Sulfates. Ammonium sulfate, ammonium bisulfate, and sulfuric acid are the most common forms of sulfate found in atmospheric particles, resulting from conversion of SOX gases to particles. These compounds are water-soluble and reside almost exclusively in the PM2.5 size fraction.
Nitrates. Ammonium nitrate is the most abundant nitrate compound, resulting from a reversible gas/particle equilibrium between ammonia gas (NH3), nitric acid gas, and particulate ammonium nitrate. Because this equilibrium is reversible, ammonium nitrate particles can easily evaporate in the atmosphere, or after they have been collected on a filter, owing to changes in temperature and relative humidity.
Sodium Chloride. Salt is found in suspended particles near seacoasts and after deicing materials are applied. In its raw form (e.g., deicing sand), salt is usually in the coarse particle fraction and classified as a geological material. After evaporating from a suspended water droplet (as in sea salt or when re-suspended from melting snow), it is abundant in the PM2.5 fraction. Sodium chloride is often neutralized by nitric or sulfuric acid and is classified as a sulfate or nitrate.
Organic and Elemental Carbon. Particulate organic carbon consists of hundreds, possibly thousands of separate compounds that contain carbon atoms. Because of this lack of molecular specificity, and owing to the semi-volatile nature of many carbon compounds, particulate "organic carbon" is operationally defined by the sampling and analysis method. Elemental carbon, often called "soot,"or carbon black, contains pure, graphitic carbon, and dark-colored, non-volatile organic materials such as tar, biogenics, and coke.
PM Regulatory Background. Regulation of PM in the United States has occurred in three broad phases, beginning in 1971:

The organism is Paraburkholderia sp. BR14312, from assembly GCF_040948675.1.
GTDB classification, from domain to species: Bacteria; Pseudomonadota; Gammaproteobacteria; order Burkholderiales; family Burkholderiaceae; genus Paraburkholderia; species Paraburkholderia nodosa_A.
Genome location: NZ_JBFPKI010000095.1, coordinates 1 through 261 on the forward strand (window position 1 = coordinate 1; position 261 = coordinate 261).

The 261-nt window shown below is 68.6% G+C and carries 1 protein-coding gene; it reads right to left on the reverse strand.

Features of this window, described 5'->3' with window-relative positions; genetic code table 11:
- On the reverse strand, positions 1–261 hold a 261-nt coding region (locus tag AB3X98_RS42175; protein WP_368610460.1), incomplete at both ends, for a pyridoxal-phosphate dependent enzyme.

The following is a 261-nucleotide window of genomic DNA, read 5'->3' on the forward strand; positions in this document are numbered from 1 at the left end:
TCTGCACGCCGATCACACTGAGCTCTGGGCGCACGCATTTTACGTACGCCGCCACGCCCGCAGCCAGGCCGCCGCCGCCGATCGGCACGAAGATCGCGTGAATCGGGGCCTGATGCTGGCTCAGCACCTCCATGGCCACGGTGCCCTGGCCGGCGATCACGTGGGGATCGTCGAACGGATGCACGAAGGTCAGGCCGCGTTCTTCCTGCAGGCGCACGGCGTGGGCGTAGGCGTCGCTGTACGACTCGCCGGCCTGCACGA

Total Suspended Particulate Standard, 1971. The first NAAQS for PM was promulgated in 1971. The standard was expressed in terms of Total Suspended Particulate (TSP), and based on a reference method for measuring attainment that used a "high-volume" sampler, which collects PM up to a nominal size of 25-45 microns. The standard for TSP was 260 mg/m3, 24-hour average, not to be exceeded more than once per year, and a 75 mg/m3 annual geometric mean.
PM10 Standard, 1987. In 1987 EPA revised the PM NAAQS following nearly a decade of debate over evidence that smaller particulates pose a greater hazard to health. The new standard replaced TSP as the reference method with a new indicator that includes only particles with an aerodynamic equivalent of less than or equal to 10 microns (PM10). As with the TSP standard, a 24-hour average, and an annual mean were established.
PM2.5 Standard, 1997. In response to evidence that morbidity and mortality effects occur at levels well below the PM10 standard, in 1997, EPA added new PM2.5 standards, set at 15 micrograms per cubic meter (mg/m3) and 65 mg/m3, respectively, for the annual and 24-hour standards. In addition, the form of the 24-hour standard for PM10 was changed. EPA is beginning to collect data on PM2.5 concentrations. Beginning in 2002, based on three years of monitoring data, EPA will designate areas as nonattainment that do not meet the new PM2.5 standards.
The planned time frame for review and implementation of the PM2.5 NAAQS is shown in Figure A-1.